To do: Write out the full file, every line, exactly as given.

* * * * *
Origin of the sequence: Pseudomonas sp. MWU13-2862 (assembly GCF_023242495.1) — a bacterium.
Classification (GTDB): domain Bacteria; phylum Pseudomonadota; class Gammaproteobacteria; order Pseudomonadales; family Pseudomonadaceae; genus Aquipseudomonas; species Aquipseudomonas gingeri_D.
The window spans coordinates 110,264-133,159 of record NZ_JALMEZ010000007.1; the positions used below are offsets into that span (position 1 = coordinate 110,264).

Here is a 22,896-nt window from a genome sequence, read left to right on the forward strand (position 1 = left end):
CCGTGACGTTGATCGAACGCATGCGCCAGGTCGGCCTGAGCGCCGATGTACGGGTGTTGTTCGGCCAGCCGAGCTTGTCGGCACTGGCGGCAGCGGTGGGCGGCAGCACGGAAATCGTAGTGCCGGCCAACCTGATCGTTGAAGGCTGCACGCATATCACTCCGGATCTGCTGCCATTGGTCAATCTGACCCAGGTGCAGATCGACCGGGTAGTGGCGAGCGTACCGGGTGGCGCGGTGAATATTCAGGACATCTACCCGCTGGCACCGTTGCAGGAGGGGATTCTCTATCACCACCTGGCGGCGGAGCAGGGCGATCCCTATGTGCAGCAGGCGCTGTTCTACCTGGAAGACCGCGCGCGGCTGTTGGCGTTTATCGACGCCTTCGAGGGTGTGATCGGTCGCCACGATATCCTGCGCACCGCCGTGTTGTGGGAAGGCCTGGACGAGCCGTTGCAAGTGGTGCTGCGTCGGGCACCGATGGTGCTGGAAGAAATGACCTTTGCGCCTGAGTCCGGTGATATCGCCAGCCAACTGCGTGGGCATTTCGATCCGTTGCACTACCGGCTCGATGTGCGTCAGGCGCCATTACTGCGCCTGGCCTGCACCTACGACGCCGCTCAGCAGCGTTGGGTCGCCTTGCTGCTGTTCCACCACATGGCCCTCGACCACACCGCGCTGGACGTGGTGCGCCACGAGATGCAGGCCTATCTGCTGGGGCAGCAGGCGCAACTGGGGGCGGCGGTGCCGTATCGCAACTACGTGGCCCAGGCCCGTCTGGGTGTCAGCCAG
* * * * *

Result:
Origin of the sequence: Pseudomonas sp. MWU13-2862 (assembly GCF_023242495.1) — a bacterium.
Classification (GTDB): domain Bacteria; phylum Pseudomonadota; class Gammaproteobacteria; order Pseudomonadales; family Pseudomonadaceae; genus Aquipseudomonas; species Aquipseudomonas gingeri_D.
The window spans coordinates 110,264-133,159 of record NZ_JALMEZ010000007.1; the positions used below are offsets into that span (position 1 = coordinate 110,264).

Here is a 22,896-nt window from a genome sequence, read left to right on the forward strand (position 1 = left end):
CCGTGACGTTGATCGAACGCATGCGCCAGGTCGGCCTGAGCGCCGATGTACGGGTGTTGTTCGGCCAGCCGAGCTTGTCGGCACTGGCGGCAGCGGTGGGCGGCAGCACGGAAATCGTAGTGCCGGCCAACCTGATCGTTGAAGGCTGCACGCATATCACTCCGGATCTGCTGCCATTGGTCAATCTGACCCAGGTGCAGATCGACCGGGTAGTGGCGAGCGTACCGGGTGGCGCGGTGAATATTCAGGACATCTACCCGCTGGCACCGTTGCAGGAGGGGATTCTCTATCACCACCTGGCGGCGGAGCAGGGCGATCCCTATGTGCAGCAGGCGCTGTTCTACCTGGAAGACCGCGCGCGGCTGTTGGCGTTTATCGACGCCTTCGAGGGTGTGATCGGTCGCCACGATATCCTGCGCACCGCCGTGTTGTGGGAAGGCCTGGACGAGCCGTTGCAAGTGGTGCTGCGTCGGGCACCGATGGTGCTGGAAGAAATGACCTTTGCGCCTGAGTCCGGTGATATCGCCAGCCAACTGCGTGGGCATTTCGATCCGTTGCACTACCGGCTCGATGTGCGTCAGGCGCCATTACTGCGCCTGGCCTGCACCTACGACGCCGCTCAGCAGCGTTGGGTCGCCTTGCTGCTGTTCCACCACATGGCCCTCGACCACACCGCGCTGGACGTGGTGCGCCACGAGATGCAGGCCTATCTGCTGGGGCAGCAGGCGCAACTGGGGGCGGCGGTGCCGTATCGCAACTACGTGGCCCAGGCCCGTCTGGGTGTCAGCCAG